partnership (or at the direction of a partner in a written agreement to initiate the collaboration).e For instance, detailed information about salaries of executives and managers at a partnership may be available to the core partners on the board of directors but may not be available to the broader public or the beneficiaries of a PPP. Similarly, contracts with suppliers may be reviewed by the core partners but not by noncore partners. Indeed, the funders of partnerships can exert high degrees of influence over what is made transparent to whom, sometimes restricting access to information and sometimes expanding it. This pattern illustrates that not all partners are equal.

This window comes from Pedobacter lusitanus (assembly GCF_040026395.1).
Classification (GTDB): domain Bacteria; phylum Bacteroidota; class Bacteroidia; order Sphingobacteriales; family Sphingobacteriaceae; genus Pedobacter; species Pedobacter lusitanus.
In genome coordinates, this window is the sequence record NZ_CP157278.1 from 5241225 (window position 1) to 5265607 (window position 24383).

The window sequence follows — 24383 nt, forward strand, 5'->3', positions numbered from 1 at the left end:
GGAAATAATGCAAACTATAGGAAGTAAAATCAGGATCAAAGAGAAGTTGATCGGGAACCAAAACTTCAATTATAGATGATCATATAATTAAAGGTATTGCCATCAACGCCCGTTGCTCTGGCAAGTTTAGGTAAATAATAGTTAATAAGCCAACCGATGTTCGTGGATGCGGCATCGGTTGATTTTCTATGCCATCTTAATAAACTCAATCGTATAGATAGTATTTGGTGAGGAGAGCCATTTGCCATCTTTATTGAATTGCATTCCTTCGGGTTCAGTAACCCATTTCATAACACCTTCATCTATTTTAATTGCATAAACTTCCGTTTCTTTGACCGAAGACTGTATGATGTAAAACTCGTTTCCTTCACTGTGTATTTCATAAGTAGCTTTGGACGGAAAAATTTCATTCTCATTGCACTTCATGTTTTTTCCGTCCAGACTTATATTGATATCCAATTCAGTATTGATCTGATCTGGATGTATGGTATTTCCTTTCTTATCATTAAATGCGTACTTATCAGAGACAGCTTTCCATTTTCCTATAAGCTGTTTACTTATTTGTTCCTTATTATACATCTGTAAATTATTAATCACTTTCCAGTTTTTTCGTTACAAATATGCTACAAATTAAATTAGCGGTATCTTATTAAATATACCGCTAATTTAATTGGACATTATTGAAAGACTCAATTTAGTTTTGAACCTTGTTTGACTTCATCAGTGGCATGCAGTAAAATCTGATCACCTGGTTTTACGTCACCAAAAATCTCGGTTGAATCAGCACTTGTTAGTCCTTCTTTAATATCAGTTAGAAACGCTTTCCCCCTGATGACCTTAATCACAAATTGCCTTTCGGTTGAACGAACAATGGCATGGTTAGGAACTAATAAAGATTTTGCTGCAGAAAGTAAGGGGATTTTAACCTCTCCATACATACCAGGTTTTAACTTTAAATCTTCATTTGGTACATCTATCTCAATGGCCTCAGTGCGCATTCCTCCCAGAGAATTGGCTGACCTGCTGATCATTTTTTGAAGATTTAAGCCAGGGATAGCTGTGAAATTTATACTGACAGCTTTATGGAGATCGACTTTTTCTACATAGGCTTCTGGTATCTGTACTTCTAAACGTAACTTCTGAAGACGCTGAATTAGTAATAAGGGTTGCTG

Next, let’s consider kinds of information. One way to think about kinds of information for a PPP is around inputs, processes, outputs, and outcomes. This typology is proposed by Reynaers and Grimmelikhuijsen (2015) in their article on transparency in PPPs,20 although I have slightly altered the definitions to fit with standard terms used in evaluation and management literature. Inputs could include the contributions from each partner, such as finances and sources of funding, materials purchased and received by the organization, and people who work at the PPP (human resources), as well as any intellectual property and information used by the partnership. Processes could include ways of making decisions (including plans and budgets) and related documentation such as agreements signed by the partnership, policy memos and analyses, minutes from internal meetings, expenditures by the PPP (financial reporting), and operational and strategic decisions for the PPP. Outputs could include who receives products managed by the PPP, and data sets that measure performance of the organization (in terms of relevant metrics or targets, or related to the partnership’s mission), such as numbers of beneficiaries, services delivered, or medications received, as well as lessons learned that others can apply. Outcomes would specify the ultimate performance objectives in terms of improved health status, client satisfaction, or financial risk protection.21 In their analysis of four partnerships in the Netherlands, Reynaers and Grimmelikhuijsen found that there was limited attention given to inputs and processes, and that most of the attention focused on outputs, but that the output targets were not always clearly specified and thereby created problems.20